Pilotte: Figure 2 shows the workflows in which data are accessed and pre-processed, and algorithms are selected. In the training workflow, stored data is used to develop pre-processing code and machine learning to develop a trained model. In the prediction workflow, the same pre-processing code and the trained model are applied to live data to perform real-time analytics.
This workflow can be used to combine engineering, scientific, and field data with business and transactional data. This allows the creation of sophisticated analytics to develop smarter systems. Combining sensor-generated data with other real-time sources and historical data is the power behind IoT, the machine-to-machine coordination of Industry 4.0, and the automotive trend toward a connected and autonomous vehicle.
Wong: How are these embedded analytics used by engineers and companies today, and what are the benefits?
Pilotte: In some system implementations, such as the one developed by BuildingIQ, analytics are performed in enterprise IT systems to improve embedded-system performance. The analytics can be automatically generated as deployable components compatible with IT development environments such as Java, Microsoft .NET, Excel, and C/C++. This enables them to be integrated—without recoding—into web, database, desktop, and scalable enterprise applications running on-premise or in a private or public cloud.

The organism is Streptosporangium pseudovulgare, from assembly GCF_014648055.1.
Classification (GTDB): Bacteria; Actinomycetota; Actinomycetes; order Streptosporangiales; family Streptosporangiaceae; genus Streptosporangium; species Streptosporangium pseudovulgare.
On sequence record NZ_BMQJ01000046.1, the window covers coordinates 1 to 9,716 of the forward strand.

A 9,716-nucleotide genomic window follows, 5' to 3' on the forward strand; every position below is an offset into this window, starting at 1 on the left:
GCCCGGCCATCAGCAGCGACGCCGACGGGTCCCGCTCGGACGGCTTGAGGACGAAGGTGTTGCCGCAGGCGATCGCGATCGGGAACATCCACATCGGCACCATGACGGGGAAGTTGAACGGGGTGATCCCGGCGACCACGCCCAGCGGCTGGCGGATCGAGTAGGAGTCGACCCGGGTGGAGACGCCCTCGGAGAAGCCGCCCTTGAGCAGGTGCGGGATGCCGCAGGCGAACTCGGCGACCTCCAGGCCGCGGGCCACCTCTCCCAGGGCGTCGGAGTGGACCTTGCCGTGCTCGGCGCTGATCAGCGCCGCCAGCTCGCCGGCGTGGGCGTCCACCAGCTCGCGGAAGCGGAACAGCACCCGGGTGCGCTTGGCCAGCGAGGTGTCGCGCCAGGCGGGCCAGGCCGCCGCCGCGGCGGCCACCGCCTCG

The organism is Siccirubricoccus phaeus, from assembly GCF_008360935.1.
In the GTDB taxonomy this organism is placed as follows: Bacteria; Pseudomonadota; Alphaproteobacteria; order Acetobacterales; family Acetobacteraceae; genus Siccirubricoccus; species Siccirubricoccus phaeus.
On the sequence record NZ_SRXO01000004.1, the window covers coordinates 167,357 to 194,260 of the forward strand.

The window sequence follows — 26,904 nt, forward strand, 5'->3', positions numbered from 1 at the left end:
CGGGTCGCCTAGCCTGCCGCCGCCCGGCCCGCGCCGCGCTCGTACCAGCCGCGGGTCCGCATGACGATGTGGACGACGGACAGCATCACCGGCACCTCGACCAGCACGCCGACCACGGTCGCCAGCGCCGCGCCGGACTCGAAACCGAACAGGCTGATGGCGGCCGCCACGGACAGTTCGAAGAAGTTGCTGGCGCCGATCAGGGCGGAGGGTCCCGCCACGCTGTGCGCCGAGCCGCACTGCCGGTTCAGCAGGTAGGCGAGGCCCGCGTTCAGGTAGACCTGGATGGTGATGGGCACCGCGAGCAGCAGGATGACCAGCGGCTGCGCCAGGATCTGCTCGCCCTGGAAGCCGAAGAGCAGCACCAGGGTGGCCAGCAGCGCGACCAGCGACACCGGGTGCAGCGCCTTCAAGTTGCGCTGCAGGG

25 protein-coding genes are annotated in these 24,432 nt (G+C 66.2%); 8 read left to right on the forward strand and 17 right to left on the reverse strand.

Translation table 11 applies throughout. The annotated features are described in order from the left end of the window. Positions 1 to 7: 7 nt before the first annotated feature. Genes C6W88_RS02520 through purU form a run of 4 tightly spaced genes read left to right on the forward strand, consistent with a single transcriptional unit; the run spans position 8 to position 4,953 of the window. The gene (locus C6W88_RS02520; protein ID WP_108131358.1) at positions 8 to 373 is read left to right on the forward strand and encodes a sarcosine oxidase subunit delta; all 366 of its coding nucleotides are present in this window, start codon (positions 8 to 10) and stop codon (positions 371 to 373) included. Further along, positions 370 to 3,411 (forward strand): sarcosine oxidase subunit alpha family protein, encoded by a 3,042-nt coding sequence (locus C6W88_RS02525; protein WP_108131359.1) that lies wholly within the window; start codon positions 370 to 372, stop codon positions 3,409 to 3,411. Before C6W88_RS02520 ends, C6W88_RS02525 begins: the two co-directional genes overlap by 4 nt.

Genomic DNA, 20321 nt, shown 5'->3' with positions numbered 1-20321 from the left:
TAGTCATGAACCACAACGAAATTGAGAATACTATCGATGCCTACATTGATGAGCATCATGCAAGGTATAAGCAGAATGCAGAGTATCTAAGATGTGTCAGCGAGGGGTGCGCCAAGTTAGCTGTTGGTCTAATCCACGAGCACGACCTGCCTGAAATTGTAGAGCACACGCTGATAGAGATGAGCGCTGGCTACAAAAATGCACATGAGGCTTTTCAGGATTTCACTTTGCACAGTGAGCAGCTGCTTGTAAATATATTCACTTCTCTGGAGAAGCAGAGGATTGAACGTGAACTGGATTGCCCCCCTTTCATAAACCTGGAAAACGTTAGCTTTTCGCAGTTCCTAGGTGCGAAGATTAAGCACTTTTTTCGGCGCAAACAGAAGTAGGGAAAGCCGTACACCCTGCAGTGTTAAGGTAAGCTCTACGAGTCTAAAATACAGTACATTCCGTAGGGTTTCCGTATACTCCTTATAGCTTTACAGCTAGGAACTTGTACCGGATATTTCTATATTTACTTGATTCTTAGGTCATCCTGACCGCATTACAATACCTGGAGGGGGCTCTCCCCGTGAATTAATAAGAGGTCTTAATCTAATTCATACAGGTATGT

The accelerating IoT trend toward smarter and more connected sensors is adding pressure to move more processing and analytics as close to the sensors as possible. This has the benefit of shrinking the amount of data that’s transferred over the network, which reduces the cost of transmission and can reduce the power consumption of wireless devices.
For embedded-system designers, it’s important to consider not only algorithm performance, but also the overall system robustness, reliability, and cost in the architecture and design. To do this, a Model-Based Design approach can be used to simulate the system, automatically generate embedded code, and continuously test and verify the analytics being integrated into the embedded system.
Wong: What do you expect the future will bring for analytics in embedded systems?
Pilotte: We can expect to see lots of growth and innovation in this area. Data-driven methods like machine learning and deep learning open up exciting opportunities for embedded designs. You see this today with innovation for object recognition for automotive driver assistance, which is a step on the way toward embedded systems for autonomous vehicles.
We’re really just at the beginning. The key is having an efficient and robust workflow to empower the embedded systems engineer to be the data scientist. That includes combining an analytics workflow with an embedded design workflow that includes the system simulation, verification, and hardware targeting that we know are essential.